Founder-Investor Fit

Written by
Ross Andrewsarrow icon

Founder-Investor Fit

Written by
Ross Andrews

So this is a topic that is hard to really “learn” anywhere other than in the real world and probably with a little trial and error involved. We often talk about product-market fit as an indicator of a startup's success, but to even get to this point in a startup's lifecycle and to not mess it up afterwards, founder-investor fit is also a crucial litmus test that is under-discussed.

Just like the wide variety of startups building and trying new things, there is an equally complex matrix of investors who offer different approaches and methodologies to working with founders and startups. The tricky part for most founders is cutting through all the noise to figure out which ones are the right fit for their cap table. For founders, this process can be just as important to your success as is finding product-market fit. And for all my fellow founders out there, from what I’ve seen that last year or so, there are more investors than ever out there and seemingly fewer and fewer startups so the power and selection are really in your hands if you have a solid company that you are building.

So why is founder-investor fit so important? Well, it really comes down to what you are looking for and how you want to operate and grow your business. Maybe you are building something in a highly competitive market, maybe an angel or fun partner that has a proven track record in that industry and is looked at as a thought leader which will help you cut through a lot of the noise from the rest of the market. Maybe you are a 2nd or 3rd-time founder who kinda has a game-plan in place and you just want more passive capital that can step up and open a door or two when you need it. Two very different types of investors but both exist, the tricky part is finding them, especially if you are a first-time founder.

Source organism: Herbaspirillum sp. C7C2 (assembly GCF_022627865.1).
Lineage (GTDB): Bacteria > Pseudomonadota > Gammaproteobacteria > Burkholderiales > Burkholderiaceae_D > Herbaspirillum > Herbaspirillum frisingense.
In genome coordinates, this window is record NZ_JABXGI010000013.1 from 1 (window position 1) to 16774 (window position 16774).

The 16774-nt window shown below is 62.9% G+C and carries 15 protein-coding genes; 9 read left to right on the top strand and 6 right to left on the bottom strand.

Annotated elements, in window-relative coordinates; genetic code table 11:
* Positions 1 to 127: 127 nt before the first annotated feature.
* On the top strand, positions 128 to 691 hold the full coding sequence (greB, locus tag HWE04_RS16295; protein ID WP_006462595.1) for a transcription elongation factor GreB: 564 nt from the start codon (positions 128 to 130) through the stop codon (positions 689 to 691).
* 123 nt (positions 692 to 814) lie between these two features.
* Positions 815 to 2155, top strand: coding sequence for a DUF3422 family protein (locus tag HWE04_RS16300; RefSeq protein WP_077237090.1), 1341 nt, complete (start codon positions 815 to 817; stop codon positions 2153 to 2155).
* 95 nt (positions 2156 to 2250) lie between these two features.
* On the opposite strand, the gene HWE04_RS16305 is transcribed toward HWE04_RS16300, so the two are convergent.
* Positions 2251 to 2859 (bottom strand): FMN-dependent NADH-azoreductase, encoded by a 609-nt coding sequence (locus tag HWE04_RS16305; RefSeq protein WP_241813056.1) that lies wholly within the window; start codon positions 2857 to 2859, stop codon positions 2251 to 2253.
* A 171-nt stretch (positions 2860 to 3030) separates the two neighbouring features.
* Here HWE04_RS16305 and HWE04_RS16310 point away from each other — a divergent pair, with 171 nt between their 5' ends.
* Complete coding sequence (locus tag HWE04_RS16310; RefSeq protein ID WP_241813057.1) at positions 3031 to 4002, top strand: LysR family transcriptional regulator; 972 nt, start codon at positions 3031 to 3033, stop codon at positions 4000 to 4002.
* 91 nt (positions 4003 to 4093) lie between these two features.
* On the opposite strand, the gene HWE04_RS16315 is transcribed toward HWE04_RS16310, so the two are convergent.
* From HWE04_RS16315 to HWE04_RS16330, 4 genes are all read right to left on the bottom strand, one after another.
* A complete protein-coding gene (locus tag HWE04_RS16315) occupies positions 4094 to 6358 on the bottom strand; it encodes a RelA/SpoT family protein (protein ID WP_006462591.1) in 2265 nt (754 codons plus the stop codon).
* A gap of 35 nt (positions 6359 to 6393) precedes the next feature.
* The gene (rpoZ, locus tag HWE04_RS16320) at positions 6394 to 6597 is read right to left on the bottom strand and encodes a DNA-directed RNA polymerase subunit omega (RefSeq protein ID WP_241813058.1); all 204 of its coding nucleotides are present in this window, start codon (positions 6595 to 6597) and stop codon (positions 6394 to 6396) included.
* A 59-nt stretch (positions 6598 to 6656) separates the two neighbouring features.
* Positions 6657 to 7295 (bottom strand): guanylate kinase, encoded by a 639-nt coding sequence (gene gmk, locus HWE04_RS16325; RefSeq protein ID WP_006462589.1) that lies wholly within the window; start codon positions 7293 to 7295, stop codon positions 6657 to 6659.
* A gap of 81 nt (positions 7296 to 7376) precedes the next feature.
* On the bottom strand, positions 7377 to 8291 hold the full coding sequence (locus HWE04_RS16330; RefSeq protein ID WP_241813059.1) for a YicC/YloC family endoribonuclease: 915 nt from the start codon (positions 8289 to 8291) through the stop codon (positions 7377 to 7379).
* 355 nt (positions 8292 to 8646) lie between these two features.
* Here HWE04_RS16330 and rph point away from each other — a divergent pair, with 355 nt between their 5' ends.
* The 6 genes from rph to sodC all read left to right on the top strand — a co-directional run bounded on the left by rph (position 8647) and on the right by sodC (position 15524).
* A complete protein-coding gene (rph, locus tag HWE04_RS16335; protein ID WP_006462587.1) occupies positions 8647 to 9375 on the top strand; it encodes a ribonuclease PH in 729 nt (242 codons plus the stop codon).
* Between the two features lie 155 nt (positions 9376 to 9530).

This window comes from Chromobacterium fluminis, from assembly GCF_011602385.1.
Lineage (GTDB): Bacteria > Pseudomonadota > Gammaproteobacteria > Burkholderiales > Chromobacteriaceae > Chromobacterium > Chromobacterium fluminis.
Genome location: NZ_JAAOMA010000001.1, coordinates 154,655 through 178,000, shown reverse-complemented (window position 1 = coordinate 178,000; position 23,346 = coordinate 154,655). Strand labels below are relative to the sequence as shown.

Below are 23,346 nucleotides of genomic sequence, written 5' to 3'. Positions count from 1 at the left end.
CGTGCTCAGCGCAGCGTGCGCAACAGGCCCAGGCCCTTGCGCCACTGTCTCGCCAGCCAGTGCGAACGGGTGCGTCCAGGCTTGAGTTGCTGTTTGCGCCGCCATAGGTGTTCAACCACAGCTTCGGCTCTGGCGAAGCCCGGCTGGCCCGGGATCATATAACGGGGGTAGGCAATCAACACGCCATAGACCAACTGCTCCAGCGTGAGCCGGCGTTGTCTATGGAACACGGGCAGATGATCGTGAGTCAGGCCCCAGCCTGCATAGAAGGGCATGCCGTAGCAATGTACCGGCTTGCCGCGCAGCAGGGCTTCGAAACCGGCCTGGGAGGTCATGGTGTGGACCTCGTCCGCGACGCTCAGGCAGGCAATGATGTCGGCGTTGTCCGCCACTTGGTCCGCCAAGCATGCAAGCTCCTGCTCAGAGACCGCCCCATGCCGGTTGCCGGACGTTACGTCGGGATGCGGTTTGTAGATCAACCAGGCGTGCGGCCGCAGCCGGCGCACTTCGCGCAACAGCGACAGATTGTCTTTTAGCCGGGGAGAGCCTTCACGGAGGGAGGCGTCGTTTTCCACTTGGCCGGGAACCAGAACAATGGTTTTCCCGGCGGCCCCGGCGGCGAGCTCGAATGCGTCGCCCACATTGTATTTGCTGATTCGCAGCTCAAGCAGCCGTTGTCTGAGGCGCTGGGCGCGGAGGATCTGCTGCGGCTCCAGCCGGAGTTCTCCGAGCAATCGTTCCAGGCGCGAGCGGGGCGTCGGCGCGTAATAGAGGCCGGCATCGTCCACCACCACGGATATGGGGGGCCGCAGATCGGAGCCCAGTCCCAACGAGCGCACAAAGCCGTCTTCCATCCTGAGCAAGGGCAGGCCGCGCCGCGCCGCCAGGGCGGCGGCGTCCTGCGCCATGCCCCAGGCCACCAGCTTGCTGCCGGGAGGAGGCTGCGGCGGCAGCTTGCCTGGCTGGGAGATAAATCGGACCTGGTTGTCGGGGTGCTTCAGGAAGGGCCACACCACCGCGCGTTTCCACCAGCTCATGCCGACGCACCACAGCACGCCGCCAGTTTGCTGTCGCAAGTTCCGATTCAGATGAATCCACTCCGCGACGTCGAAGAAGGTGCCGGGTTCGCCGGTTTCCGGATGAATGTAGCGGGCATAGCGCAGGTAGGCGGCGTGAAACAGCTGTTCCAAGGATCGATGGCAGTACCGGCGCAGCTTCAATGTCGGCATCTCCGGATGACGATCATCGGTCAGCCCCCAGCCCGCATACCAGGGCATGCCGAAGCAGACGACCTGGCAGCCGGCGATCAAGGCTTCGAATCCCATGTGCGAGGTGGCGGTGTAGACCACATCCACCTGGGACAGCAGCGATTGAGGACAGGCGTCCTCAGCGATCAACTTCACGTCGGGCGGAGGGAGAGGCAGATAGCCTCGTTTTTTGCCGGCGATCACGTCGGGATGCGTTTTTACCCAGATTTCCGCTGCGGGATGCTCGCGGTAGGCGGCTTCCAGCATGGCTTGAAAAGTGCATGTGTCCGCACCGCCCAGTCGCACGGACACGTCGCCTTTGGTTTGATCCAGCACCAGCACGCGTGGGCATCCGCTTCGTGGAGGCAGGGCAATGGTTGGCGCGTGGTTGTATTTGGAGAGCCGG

One thing that is a huge helper here is multi-time founders lending first-time founders a helping hand, especially if you have a decent network of of investors from previous startups. If you know a first-time founder, sit down with them and really try and understand how they want to build their business and then try and see if you can help them sift through the investor landscape to try and find the most likely fits for them.

Investors also have a role to play here, investors often tend to be the initial point of contact for a lot of founders. Investors often review pitch decks and even take initial meetings/calls, only to discover that the company is not a great fit for their fund. There are a myriad of reasons that could be, sector, stage, tech, etc., all of them legit reasons. But investors know other investors, it's not that big of an industry and whether you are an angle or UHNWI investing your own capital or a professional capital allocator they all talk. Founders, don’t be afraid to ask an investor who passes if they know any investors who might be a better fit. Obviously, there are no guarantees or promises that these investors will invest, you need to go in with the mindset that they may pass too.

Obviously founder-investor fit is a dance that both sides are feeling out. The ultimate tool in this situation is to have more open and honest discussions around if they are the right fit for one another. Capital and the business tend t be the focus of most investor meetings and pitches, both obviously important factors but there is the human element that is also in play and part of the larger equation. And just like misreading a business that ultimately fails, you will make mistakes on this front too so don’t let it paralyze a decision, just try and be aware of what happens when an investor puts capital into a startup.

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